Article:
Home Correction letter The IRS issued my plan a 90-day pre-review letter. Now what?

The IRS issued my plan a 90-day pre-review letter. Now what?


The IRS launched a new pilot program this month that will greatly benefit benefit plan sponsors if they act quickly. The new 90-Day Pre-Review Compliance Pilot Program not only gives plan sponsors the opportunity to correct plan errors before an IRS review, but may also reduce IRS penalties or reduce the scope of an IRS review. However, this program is only beneficial if you are aware of the program and are able to respond within 90 days.

Prior to the June announcement, plan sponsors who received notice of an upcoming IRS review could not correct plan errors through the EPCRS Self-Correction Program (“SCP”) or submit a new claim through the through the EPCRS Voluntary Correction Program (“VCP”). The only remaining available remediation option is the EPCRS Audit Closure Agreement Program (“Audit CAP”). The audit CAP allows the plan sponsor to enter into a closure agreement with the IRS regarding plan failure instead of facing disqualification from the plan, but this came with an unpredictable sanction from the CAP of auditing. The IRS bases Audit CAP penalties on relevant facts and circumstances, such as the number and type of employees affected by the failure, the period during which the failure occurred, the reason for the failure, etc., but the penalties were often significant. .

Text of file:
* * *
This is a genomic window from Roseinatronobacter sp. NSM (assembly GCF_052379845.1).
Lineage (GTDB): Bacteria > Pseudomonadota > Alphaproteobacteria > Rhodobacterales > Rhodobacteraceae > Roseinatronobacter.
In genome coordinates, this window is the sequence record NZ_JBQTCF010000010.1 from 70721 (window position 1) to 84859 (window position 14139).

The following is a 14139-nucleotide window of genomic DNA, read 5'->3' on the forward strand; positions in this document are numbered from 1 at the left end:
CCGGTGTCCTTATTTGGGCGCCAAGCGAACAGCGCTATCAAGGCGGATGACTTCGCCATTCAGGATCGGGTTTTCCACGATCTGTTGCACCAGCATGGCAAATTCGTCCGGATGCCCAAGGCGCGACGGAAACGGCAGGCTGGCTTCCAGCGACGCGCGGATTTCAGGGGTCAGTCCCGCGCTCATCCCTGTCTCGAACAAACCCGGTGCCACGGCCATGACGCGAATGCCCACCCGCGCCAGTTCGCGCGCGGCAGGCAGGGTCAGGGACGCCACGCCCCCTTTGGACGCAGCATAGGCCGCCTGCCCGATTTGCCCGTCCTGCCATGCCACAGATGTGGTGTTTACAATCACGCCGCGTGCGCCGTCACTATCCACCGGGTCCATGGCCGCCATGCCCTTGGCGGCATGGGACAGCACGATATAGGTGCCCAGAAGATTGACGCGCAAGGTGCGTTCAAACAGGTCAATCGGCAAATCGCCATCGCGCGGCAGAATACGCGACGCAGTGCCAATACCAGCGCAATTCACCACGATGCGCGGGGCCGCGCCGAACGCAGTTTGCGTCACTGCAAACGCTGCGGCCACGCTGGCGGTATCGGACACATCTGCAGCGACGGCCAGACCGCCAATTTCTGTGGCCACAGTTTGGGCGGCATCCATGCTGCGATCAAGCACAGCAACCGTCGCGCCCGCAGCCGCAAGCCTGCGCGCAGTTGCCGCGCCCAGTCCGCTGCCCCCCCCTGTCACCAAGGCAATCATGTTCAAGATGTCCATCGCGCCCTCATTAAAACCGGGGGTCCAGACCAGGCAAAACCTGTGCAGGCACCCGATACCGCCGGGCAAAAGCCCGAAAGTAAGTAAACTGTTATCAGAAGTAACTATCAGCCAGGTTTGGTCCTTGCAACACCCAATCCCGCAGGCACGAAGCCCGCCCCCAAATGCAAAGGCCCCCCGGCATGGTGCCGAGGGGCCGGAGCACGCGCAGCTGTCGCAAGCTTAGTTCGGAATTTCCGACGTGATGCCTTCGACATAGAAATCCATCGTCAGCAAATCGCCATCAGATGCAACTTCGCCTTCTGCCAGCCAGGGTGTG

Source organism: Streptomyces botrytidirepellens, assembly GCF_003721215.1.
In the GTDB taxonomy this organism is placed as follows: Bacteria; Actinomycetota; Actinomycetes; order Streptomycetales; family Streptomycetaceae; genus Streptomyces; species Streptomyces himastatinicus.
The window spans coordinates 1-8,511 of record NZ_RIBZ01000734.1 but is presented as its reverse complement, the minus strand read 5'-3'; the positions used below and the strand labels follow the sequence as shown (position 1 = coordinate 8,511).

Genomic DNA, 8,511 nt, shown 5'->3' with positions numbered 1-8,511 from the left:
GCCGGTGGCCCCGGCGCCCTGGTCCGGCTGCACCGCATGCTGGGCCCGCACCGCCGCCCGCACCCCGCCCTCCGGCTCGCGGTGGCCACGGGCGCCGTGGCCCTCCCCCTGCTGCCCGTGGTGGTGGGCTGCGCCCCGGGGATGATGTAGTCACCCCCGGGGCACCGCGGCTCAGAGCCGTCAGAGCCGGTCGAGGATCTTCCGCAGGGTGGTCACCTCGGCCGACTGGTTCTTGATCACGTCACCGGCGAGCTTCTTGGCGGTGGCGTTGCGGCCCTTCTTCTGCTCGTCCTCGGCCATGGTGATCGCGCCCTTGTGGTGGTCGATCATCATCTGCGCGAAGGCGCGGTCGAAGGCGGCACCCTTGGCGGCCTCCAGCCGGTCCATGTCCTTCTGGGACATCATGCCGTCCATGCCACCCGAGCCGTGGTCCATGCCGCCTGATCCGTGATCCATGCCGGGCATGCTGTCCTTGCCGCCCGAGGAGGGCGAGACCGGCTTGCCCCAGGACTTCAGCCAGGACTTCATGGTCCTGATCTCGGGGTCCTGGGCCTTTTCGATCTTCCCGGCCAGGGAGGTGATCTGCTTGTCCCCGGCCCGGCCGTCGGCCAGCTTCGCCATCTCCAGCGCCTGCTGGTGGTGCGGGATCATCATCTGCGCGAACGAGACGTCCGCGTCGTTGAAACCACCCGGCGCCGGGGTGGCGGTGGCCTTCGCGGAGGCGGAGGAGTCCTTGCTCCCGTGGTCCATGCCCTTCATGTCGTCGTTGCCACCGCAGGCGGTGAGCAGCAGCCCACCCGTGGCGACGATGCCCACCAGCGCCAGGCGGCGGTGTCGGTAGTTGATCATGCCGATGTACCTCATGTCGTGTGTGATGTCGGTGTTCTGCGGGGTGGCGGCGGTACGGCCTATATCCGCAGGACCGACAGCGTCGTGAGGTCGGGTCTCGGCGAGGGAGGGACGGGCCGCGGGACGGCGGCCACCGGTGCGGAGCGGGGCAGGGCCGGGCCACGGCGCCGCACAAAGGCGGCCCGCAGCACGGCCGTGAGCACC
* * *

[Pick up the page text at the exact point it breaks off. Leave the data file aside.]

The new pilot program offers several benefits to plan sponsors. Plan sponsors now have a 90-day window to review their plan’s document and operations if they receive a letter that their pension plan has been selected for an upcoming review. Any errors discovered during the review can still be corrected via SCP if corrected within the 90 day window. If the error cannot be corrected by SCP, the plan sponsor may request a termination agreement. Instead of the uncertain audit CAP penalty, the VCP fee structure will be used to determine the penalty amount (based on plan size and capped at a maximum of $3,500).

Plan sponsors correcting under the pilot program must respond to the screening letter with the required documentation to support the correction. The IRS will review the correction and issue a closure letter or conduct a limited or full review. The IRS hasn’t disclosed its procedures for determining when a closure letter or review will be issued after the corrections, but any chance of receiving a successful full review is a chance to save time and money. money to the plan sponsor.

The benefits of the pilot program are great for plan sponsors, but only if they act quickly. If you receive the 90-day pre-review letter, you must contact one of our benefits attorneys to begin a review of your plan document and operations. We have a wealth of knowledge and experience in IRS audits. We know the common qualification errors that occur during an IRS examination, so we can help you uncover any potential errors and resolve those errors before the 90-day window ends.

We also provide this service even if you do not receive a letter. An error is almost always less costly the sooner it is discovered, so please contact us if you would like us to proactively check your plan for compliance. Although large plans are subject to an annual independent audit of their finances, the audit focuses on finances and is not intended to catch all operational errors.

The pilot program does not have a stated end date, but the IRS will review the program’s effectiveness and determine whether it will continue on a permanent basis as part of its overall compliance strategy.